Rainfall sentence example

rainfall
  • The average rainfall at Perth is 33 in.
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  • The rainfall, which varies between 39 and 47 in.
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  • The rainfall in the south-west portion of the island is considerably greater than in other districts.
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  • The rainfall of New South Wales ranges from an annual average of 64 in.
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  • The climate is mild but damp. The annual rainfall over the greater part varies from.
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  • In inland localities, where the rainfall is much lower, steppes occur.
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  • The temperature and rainfall are governed by conditions different from those in corresponding latitudes of the northern hemisphere..
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  • The rainfall of Melbourne averages 25.58 in., the mean number of rainy days being 131.
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  • The rainfall in the extreme north, especially in January and February, is very heavy, and the annual average along the coast is about 63 in.
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  • At Ghardaia, in south-eastern Algeria, the mean annual rainfall, from 1887 to I892, was about 43/4 in.
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  • The mean annual rainfall (1861 to 1899) is 26 06 in.
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  • The climate is exceptionally moist and warm (annual rainfall 52.79 in.; mean temperature in summer 75° F., in winter 40°), and fosters the growth of even Indian species of vegetation.
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  • Below this region, where the Andean barrier is low and broken, the moist westerly winds sweep over the land freely and give it a large rainfall, good pastures and a vigorous forest growth.
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  • It was this remarkable fact which first led to the idea that, as the rainfall could not be accounted for either by evaporation or by the river discharge, much of the 90% unaccounted for must sink into the ground, and in part be absorbed by some underlying bed-rock.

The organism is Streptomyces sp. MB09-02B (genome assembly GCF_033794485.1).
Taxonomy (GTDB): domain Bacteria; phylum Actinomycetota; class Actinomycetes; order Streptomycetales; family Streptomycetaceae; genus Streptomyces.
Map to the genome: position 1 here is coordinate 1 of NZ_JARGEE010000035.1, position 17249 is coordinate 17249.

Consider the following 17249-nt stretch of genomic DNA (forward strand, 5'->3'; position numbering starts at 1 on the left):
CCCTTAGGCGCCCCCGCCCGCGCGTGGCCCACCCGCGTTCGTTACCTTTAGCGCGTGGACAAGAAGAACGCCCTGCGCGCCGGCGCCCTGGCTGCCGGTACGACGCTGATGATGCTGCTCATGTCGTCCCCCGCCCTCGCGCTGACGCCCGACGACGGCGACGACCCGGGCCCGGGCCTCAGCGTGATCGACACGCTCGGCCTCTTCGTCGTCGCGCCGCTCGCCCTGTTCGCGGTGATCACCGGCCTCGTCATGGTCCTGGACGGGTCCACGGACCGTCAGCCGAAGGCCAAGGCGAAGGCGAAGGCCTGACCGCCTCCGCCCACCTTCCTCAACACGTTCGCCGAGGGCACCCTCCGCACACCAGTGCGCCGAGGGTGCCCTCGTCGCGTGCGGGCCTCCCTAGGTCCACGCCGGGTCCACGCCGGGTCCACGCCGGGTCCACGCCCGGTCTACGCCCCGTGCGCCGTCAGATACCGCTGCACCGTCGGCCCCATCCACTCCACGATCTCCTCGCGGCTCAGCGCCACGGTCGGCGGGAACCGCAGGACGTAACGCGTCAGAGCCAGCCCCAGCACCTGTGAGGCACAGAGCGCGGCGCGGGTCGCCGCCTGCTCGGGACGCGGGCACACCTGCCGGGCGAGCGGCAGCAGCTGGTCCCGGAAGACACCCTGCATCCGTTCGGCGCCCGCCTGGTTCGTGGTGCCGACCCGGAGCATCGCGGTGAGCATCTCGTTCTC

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  • From Cape York almost to the tropic of Capricorn the rainfall exceeds 50 in.
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  • At Ajmer, an old meteorological station at the eastern foot of the range, the wind is predominantly south-west, and there and at Mount Abu the south-west monsoon rains are a regularly recurrent phenomenon, - which can hardly be said of the region of scanty and uncertain rainfall that extends from the western foot of the range and merges in the Bikaner desert.
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  • In the vicinity of Buenos Aires the climatic conditions vary very little from those of the pampa region; the mean annual temperature is about 63° (maximum 104°; minimum 32°), and the annual rainfall is 34 in.; snow is rarely seen.
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  • Its length is about 400 m., but owing to the heavy rainfall of this region it discharges no less than 175,000 cub.
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  • The average rainfall is about 38 in.
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  • The mean annual rainfall during nine years (1899-1907) was nearly 92 in., about one-eighth of it being represented by snow.
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  • The rainfall on the summit is heavy, 72.14 inches a year being the average of twelve years' observations.
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  • The relative luxuriance of the vegetation on the upper part of the mountain, compared with that of its lower slopes, is due not only to the rainfall, but to the large additional moisture condensed from clouds.